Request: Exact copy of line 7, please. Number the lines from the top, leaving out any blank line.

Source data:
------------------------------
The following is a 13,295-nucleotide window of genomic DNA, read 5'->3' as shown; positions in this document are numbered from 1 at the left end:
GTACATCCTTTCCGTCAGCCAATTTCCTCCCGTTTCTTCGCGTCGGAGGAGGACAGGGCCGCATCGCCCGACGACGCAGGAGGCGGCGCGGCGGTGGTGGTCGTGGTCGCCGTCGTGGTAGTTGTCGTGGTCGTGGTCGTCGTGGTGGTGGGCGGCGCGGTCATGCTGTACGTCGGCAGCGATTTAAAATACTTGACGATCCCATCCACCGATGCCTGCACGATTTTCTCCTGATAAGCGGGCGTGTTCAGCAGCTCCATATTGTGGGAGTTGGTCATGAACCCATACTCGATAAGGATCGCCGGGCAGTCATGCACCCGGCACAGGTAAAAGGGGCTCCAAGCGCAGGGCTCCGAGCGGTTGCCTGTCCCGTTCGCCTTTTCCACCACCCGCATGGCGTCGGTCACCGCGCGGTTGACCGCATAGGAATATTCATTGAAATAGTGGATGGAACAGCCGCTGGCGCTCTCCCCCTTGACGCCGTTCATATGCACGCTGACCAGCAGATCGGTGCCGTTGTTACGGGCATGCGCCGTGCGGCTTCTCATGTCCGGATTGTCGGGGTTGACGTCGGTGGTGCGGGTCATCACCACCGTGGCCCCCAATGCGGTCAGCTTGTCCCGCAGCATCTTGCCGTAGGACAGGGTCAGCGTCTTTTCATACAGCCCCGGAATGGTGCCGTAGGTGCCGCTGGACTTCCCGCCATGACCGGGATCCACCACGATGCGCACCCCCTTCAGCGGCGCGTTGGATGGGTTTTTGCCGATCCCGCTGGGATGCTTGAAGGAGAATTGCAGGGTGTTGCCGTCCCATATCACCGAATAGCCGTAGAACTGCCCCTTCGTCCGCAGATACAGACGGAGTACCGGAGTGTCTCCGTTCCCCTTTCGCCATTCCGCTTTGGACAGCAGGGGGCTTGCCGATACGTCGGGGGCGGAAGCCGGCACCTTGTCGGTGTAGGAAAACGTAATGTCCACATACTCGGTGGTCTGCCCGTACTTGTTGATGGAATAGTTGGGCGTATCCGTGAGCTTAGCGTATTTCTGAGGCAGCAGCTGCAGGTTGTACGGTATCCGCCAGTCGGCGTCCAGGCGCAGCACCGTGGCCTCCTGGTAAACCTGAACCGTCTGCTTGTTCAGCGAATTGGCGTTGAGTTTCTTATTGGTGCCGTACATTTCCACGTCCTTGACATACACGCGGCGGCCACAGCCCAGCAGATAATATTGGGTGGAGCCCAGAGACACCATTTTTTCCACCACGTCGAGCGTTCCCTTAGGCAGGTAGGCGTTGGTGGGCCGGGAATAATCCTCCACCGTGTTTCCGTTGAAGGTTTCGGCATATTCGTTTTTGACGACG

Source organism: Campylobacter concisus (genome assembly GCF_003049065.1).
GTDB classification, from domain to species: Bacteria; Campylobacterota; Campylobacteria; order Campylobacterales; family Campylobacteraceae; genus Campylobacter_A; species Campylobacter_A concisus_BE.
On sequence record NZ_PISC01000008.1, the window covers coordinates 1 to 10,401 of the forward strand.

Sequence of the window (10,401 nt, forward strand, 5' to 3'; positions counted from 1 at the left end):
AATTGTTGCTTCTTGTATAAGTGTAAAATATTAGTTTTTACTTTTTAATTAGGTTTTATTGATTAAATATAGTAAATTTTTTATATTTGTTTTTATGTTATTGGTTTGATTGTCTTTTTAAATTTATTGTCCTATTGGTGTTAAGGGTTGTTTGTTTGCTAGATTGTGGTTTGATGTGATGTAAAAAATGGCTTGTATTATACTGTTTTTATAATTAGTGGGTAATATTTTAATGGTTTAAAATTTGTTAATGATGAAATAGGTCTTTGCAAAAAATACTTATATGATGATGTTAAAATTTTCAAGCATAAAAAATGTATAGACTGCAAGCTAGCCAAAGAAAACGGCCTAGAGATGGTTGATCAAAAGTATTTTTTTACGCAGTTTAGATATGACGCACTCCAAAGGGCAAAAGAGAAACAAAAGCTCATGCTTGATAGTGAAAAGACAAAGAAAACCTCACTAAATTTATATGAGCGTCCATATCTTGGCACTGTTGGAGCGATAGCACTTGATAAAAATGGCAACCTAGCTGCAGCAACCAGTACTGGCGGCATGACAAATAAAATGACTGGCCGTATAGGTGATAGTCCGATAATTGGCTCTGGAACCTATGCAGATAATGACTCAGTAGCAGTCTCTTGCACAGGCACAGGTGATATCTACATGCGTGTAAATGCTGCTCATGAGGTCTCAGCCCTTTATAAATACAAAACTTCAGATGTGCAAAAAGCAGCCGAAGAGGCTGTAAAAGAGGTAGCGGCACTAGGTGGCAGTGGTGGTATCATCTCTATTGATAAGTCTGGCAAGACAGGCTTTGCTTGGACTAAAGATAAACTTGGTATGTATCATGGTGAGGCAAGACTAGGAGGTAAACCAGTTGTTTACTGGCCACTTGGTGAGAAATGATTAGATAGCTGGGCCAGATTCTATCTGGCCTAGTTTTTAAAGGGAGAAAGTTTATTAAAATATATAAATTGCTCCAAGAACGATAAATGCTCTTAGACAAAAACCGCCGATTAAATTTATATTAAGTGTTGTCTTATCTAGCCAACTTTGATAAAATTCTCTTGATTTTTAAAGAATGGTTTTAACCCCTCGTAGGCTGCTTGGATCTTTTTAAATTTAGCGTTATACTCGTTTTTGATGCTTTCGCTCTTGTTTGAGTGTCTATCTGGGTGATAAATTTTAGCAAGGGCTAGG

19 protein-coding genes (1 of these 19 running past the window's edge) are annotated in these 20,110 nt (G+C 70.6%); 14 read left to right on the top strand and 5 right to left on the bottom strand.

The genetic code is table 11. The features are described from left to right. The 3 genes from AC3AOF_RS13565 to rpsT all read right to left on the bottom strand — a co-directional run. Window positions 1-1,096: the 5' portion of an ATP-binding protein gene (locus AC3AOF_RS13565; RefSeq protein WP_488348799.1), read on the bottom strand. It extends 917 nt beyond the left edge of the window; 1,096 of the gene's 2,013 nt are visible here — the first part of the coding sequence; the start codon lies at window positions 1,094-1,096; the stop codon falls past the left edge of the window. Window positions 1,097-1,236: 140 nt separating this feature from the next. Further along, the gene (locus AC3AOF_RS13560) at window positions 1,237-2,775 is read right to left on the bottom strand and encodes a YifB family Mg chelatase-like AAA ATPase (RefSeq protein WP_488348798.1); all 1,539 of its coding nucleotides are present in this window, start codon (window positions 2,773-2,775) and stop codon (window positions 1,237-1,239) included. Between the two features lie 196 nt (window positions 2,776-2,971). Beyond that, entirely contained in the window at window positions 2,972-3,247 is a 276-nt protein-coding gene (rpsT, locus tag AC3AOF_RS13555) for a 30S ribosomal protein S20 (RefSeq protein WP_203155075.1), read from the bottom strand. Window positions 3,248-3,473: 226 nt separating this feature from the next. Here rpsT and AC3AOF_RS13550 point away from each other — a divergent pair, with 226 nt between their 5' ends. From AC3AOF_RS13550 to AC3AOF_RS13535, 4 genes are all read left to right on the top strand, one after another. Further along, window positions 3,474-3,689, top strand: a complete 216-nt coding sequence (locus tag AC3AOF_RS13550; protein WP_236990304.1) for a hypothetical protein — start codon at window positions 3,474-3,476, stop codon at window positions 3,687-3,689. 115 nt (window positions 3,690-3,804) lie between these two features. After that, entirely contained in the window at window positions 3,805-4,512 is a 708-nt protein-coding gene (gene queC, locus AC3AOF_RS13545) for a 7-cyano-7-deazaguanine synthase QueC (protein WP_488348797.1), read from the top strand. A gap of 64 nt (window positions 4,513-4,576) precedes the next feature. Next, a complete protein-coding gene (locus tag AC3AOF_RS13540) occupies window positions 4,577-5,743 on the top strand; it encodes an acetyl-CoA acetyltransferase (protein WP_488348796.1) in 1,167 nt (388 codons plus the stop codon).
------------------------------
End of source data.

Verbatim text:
AATTGTTGCTTCTTGTATAAGTGTAAAATATTAGTTTTTACTTTTTAATTAGGTTTTATTGATTAAATATAGTAAATTTTTTATATTTGTTTTTATGTTATTGGTTTGATTGTCTTTTTAAATTTATTGTCCTATTGGTGTTAAGGGTTGTTTGTTTGCTAGATTGTGGTTTGATGTGATGTAAAAAATGGCTTGTATTATACTGTTTTTATAATTAGTGGGTAATATTTTAATGGTTTAAAATTTGTTAATGATGAAATAGGTCTTTGCAAAAAATACTTATATGATGATGTTAAAATTTTCAAGCATAAAAAATGTATAGACTGCAAGCTAGCCAAAGAAAACGGCCTAGAGATGGTTGATCAAAAGTATTTTTTTACGCAGTTTAGATATGACGCACTCCAAAGGGCAAAAGAGAAACAAAAGCTCATGCTTGATAGTGAAAAGACAAAGAAAACCTCACTAAATTTATATGAGCGTCCATATCTTGGCACTGTTGGAGCGATAGCACTTGATAAAAATGGCAACCTAGCTGCAGCAACCAGTACTGGCGGCATGACAAATAAAATGACTGGCCGTATAGGTGATAGTCCGATAATTGGCTCTGGAACCTATGCAGATAATGACTCAGTAGCAGTCTCTTGCACAGGCACAGGTGATATCTACATGCGTGTAAATGCTGCTCATGAGGTCTCAGCCCTTTATAAATACAAAACTTCAGATGTGCAAAAAGCAGCCGAAGAGGCTGTAAAAGAGGTAGCGGCACTAGGTGGCAGTGGTGGTATCATCTCTATTGATAAGTCTGGCAAGACAGGCTTTGCTTGGACTAAAGATAAACTTGGTATGTATCATGGTGAGGCAAGACTAGGAGGTAAACCAGTTGTTTACTGGCCACTTGGTGAGAAATGATTAGATAGCTGGGCCAGATTCTATCTGGCCTAGTTTTTAAAGGGAGAAAGTTTATTAAAATATATAAATTGCTCCAAGAACGATAAATGCTCTTAGACAAAAACCGCCGATTAAATTTATATTAAGTGTTGTCTTATCTAGCCAACTTTGATAAAATTCTCTTGATTTTTAAAGAATGGTTTTAACCCCTCGTAGGCTGCTTGGATCTTTTTAAATTTAGCGTTATACTCGTTTTTGATGCTTTCGCTCTTGTTTGAGTGTCTATCTGGGTGATAAATTTTAGCAAGGGCTAGG